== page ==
My 1st year of fighting pancreatic cancer

17 Nov

Last week was my 63rd birthday. It was also exactly one year since I was diagnosed with pancreatic cancer. So I celebrated the anniversary as my “first re-birthday”.

 I have now surpassed my original prognosis and may have found the reason why. It’s certainly not simple. If my experience just helps one of you out there – then this blog will have served its purpose.

Looking back over the last twelve months, so many aspects have come into play. Here’s a quick list of some of the things I’ve had to cope with.

–          the confirmation of the cancer and its deadly prognosis;

–          the immediacy which I started both radiotherapy and chemotherapy;

–          a drastic change of diet;  

–          enzyme, vitamin and other food supplements;

–          my attitude – how being positive was buoyed by the loving support of immediate family, extended family and friends;

–          deferring fear and facing reality;

–          the “administrative” aspects of being seriously ill – starting from enforced early retirement, dealing with insurance companies, tax authorities, social services and other well-meaning bodies;

–          and perhaps the biggest challenge of all, how to manage the medical unknowns.

 Without any doubt, the learning curve is extremely steep. But having climbed it successfully so far – how happy I would be if I could share it with those who are floundering and need help. It’s been a real roller-coaster year.  

What I did know on that dreadful day of diagnosis was that my mother-in-law had died of pancreatic cancer 12 years ago; she’d lasted a couple of months. My father-in-law died of lung cancer over 25 years ago at the age of 61.

My own father died of colon cancer over 20 years ago yet my mother survived three separate primary cancers before the stroke that ended her life.

I inherited the BRCA 2 gene from my mother.  My doctor told me I had Stage IV cancer in the body of the pancreas – with a spread to the diaphragm.  On top of that they found a Stage I growth in the kidneys.  

 I knew I wasn’t going to give up without a fight. The doctor mentioned that word cancer. It was a word not a sentence. Not yet! My wife was determined that I wouldn’t die at the same age as her father.

Is determination enough? Maybe.     

Feel free to ask me whatever – otherwise I’ll start from the beginning – my symptoms, diagnosis and how I shared the news with my immediate family.

Actually,  I think I’ll start with my change in diet. That’s the most dramatic. But only after I’ve enjoyed my birthday present from my golf buddies. Yes, last week I celebrated my first 18-holes of golf for over a year.  

 I look forward to a dialogue with anyone who needs to chat.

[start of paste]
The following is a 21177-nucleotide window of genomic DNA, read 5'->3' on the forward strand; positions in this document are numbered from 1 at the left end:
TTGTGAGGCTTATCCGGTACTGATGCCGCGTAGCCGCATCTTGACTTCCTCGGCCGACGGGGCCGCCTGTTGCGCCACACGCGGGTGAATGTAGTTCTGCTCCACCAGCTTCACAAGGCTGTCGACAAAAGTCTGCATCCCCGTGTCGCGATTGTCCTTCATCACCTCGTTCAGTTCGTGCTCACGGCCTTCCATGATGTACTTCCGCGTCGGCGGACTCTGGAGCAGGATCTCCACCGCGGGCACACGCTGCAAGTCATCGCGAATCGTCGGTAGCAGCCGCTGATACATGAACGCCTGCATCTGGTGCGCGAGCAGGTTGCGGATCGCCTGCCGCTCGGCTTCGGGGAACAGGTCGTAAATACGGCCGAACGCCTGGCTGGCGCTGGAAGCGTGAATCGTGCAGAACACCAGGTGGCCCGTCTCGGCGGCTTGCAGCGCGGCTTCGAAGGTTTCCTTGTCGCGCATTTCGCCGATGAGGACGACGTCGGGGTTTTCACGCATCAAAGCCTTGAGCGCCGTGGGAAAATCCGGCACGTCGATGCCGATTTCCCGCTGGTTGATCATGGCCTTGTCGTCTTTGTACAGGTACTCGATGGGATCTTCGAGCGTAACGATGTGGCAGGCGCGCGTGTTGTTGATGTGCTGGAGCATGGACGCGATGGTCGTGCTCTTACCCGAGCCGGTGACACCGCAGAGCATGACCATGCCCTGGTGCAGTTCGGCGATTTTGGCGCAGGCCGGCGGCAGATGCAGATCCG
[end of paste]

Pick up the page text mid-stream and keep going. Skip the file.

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5 Responses to “My 1st year of fighting pancreatic cancer”

  1. Felicity Schwartz November 18, 2011 at 2:11 am #

    What a guy you are! Thank you for sharing your experience so openly and generously- I’m learning so much from you.

  2. Sheila Taylor November 18, 2011 at 10:15 am #

    Having ‘survived’ two bouts of cancer I consider myself one of the lucky ones. After the operations and all clear I tended to think of them as a temporary blip but also strongly believe in the power of positive thinking.

    In my long distanced youth I had an ex-boyfriend who later was attached to the Royal Marsden and wrote books about positive thinking and visualisation which supposedly had the same effect of producing a reaction in the body similar to strong feelings of love and chocolate (!). Our thoughts and admiration are with you. Love Sheila

  3. Tracy Cohen November 19, 2011 at 1:57 am #

    Very difficult to find anything of consequence to say in response to your opening blog other than you are a remarkable man and I look forward to hearing more from you first hand. Your openness and generosity of spirit is a gift to all your old friends and I’m sure the new friends you will make along the way.

    Best love
    Tracy

  4. Rev Michael Plaskow November 28, 2011 at 8:01 am #

    I was diagnosed with bowel cancer in December 1996 in London. After a major operation to resite the bowel, I was left with a colostomy. This has proved to be no problem whatsoever. The thought of having a colostomy bag attached to ones stomach has proved so easy to deal with. I did not have any radiation or chemotherapy. Just 3 years ago, I had a recurrence in the very same area. After 6 lots of chemo and 25 lots of radiation, I am cured once more Thank God. In my humble opinion, the chief doctor over all other doctors is our Creator. I prayed every day to Him and I thank Him for answering my prayers. I lead an absolutely normal life. I am careful with my diet and I enjoy life.

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